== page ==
Ridge Racer 6 vs. Ridge Racer 7

Missing sailboats, flat textures, rubbish lighting. Specifically chosen, rather dodgy-looking screengrabs circulated across the Internet a few months back and the conclusion was inescapable to anyone with a functioning set of eyeballs - PS3 Ridge Racer 7 looked worse than its 360 predecessor. Our tests on the other hand, told a very different story. The truth of the matter is that both games are very similar indeed, but it's the new PS3 version that is measurably superior in every way.

Let's get the obvious stuff out of the way. If you have a 1080p-capable display, there's a colossal night-and-day difference between the two games. Ridge Racer 7 is the world's first 1080p game to run (mostly) at 60 frames a second, and the crystal clear clarity this offers is simply sensational. On direct comparison, you can see that the Xbox 360 version is somewhat murkier - not just because of the reduced resolution, but also because of the generally darker colour schemes Namco has employed throughout the game. These have been radically improved for the PS3 game and the result is a game that's more arcade-like, brighter, slicker and livelier. It brings extra detail to the fore, essential in getting the most out of 1080p.

Namco has also thrown as many graphical tricks at the PS3 version of the game as it could possibly manage. While both games feature HDR lighting, it's used far more blatantly in the new Ridge, especially on the new PS3-only tracks such as Mist Falls. But as you can see from our comparison shots, overall detail levels between the two games are pretty much identical, give or take the odd bit of irrelevant scenery. This can work to the PS3 version's detriment however. Low-polygon scenery and models show up more easily at 1080p resolution, and close-up encounters with other racers can look a little ugly.

In terms of framerate, both games run for the most part at 60 frames per second - although the PS3 version does notably struggle to maintain it in some places when running in 1080i or 1080p (both modes run internally with the same 1920x1080 framebuffer). Not enough to impact the experience, but the game seems to be more solid running in 720p.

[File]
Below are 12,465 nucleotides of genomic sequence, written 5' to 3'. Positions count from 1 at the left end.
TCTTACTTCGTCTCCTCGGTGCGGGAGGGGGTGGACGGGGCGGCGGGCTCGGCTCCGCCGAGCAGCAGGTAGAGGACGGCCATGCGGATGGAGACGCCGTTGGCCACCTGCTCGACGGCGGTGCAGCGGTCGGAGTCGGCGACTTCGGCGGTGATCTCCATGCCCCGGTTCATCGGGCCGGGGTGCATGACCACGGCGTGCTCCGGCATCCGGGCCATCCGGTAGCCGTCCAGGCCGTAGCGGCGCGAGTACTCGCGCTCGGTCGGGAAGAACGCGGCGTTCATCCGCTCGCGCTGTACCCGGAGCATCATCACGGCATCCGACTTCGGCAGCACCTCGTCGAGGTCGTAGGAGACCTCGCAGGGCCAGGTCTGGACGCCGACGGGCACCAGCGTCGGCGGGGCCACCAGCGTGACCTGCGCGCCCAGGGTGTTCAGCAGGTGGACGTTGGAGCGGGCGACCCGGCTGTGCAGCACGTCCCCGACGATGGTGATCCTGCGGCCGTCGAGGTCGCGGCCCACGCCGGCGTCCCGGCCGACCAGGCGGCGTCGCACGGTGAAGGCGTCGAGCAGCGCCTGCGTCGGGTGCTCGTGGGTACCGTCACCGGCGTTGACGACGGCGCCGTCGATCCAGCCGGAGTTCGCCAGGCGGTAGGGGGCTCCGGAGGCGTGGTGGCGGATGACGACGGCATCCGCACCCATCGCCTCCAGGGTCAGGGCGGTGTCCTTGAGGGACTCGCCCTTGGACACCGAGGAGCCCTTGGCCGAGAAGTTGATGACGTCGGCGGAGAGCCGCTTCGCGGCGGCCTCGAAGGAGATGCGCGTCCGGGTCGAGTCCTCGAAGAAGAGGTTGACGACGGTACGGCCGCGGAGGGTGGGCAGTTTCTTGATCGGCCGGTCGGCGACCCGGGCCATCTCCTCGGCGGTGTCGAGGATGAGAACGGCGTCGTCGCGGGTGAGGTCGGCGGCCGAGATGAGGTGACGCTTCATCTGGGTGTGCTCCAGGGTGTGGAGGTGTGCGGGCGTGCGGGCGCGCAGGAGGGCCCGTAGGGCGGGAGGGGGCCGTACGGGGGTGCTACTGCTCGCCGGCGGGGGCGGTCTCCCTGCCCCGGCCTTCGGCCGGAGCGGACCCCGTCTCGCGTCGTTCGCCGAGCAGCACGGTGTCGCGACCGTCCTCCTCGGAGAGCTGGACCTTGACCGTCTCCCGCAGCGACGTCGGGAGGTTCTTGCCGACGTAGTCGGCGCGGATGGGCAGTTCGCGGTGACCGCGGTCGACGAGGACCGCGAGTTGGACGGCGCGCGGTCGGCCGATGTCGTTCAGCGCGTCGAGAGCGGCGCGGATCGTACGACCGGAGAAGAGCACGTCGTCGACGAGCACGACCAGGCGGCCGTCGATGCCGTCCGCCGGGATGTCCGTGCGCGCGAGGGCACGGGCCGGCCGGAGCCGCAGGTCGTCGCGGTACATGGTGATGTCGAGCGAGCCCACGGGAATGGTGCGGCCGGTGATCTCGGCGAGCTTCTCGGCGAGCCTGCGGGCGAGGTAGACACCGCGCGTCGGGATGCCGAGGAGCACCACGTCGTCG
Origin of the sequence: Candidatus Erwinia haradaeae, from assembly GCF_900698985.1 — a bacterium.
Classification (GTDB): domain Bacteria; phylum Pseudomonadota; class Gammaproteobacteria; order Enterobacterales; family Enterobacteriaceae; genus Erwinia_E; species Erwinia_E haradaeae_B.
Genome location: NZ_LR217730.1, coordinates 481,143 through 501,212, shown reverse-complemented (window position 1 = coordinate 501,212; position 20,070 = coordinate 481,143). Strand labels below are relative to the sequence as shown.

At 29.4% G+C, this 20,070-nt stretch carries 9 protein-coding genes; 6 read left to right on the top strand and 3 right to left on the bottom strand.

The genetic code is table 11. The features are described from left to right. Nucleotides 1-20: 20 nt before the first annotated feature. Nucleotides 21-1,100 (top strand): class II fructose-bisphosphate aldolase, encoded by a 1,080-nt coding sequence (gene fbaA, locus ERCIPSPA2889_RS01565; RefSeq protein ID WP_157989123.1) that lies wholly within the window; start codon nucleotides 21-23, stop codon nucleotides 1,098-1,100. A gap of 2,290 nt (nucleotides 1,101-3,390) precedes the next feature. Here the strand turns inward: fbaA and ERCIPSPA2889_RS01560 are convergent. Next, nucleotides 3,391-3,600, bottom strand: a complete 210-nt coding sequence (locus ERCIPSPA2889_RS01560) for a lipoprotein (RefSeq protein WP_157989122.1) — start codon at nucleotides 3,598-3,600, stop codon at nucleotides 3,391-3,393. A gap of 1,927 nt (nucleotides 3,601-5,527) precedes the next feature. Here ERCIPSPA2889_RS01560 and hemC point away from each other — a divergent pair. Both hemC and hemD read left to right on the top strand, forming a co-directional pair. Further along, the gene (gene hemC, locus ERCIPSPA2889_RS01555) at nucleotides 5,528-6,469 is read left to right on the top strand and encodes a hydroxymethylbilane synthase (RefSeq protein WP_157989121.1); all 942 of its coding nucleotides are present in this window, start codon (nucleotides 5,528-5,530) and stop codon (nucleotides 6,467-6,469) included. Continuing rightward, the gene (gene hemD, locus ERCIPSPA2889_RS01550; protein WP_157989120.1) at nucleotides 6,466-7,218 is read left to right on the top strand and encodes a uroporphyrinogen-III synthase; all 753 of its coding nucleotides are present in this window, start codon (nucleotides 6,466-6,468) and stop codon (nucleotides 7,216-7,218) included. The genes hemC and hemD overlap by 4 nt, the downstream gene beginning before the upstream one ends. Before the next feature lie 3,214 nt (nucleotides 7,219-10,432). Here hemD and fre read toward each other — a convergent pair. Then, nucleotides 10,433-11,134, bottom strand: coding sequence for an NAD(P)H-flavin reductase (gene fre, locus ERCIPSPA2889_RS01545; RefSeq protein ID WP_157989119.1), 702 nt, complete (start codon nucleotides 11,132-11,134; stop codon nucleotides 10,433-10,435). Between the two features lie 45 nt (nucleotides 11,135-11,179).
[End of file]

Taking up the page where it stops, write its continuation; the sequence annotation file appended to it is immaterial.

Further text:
Tom disagrees with me, but for my money there's little doubt that Ridge Racer 7 is a more refined version of its direct predecessor in terms of gameplay. The basics are pretty much identical - it's in the detail that Namco has made some wise improvements. Progress through the world map is more logical than in the Xbox 360, and more rewarding. In-game innovations such as slipstreaming, the bolt-on additions and car customisations undoubtedly move Ridge Racer 7 beyond the Xbox offering. There are also six additional circuits not found in the 360 version, which definitely makes a difference in a game where the tracks are re-used so very frequently.

With some minor reservations then, Ridge Racer 7 is definitely recommended over and above its 360 predecessor. More refined gameplay and superior graphics win the day, and if you can get to play the title in native 1080p, the visual boost compared to the Xbox rendition is palpable. Both are lovely games, but the sequel edges it.

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About the author

Richard Leadbetter

Richard Leadbetter

Technology Editor, Digital Foundry

Rich has been a games journalist since the days of 16-bit and specialises in technical analysis. He's commonly known around Eurogamer as the Blacksmith of the Future.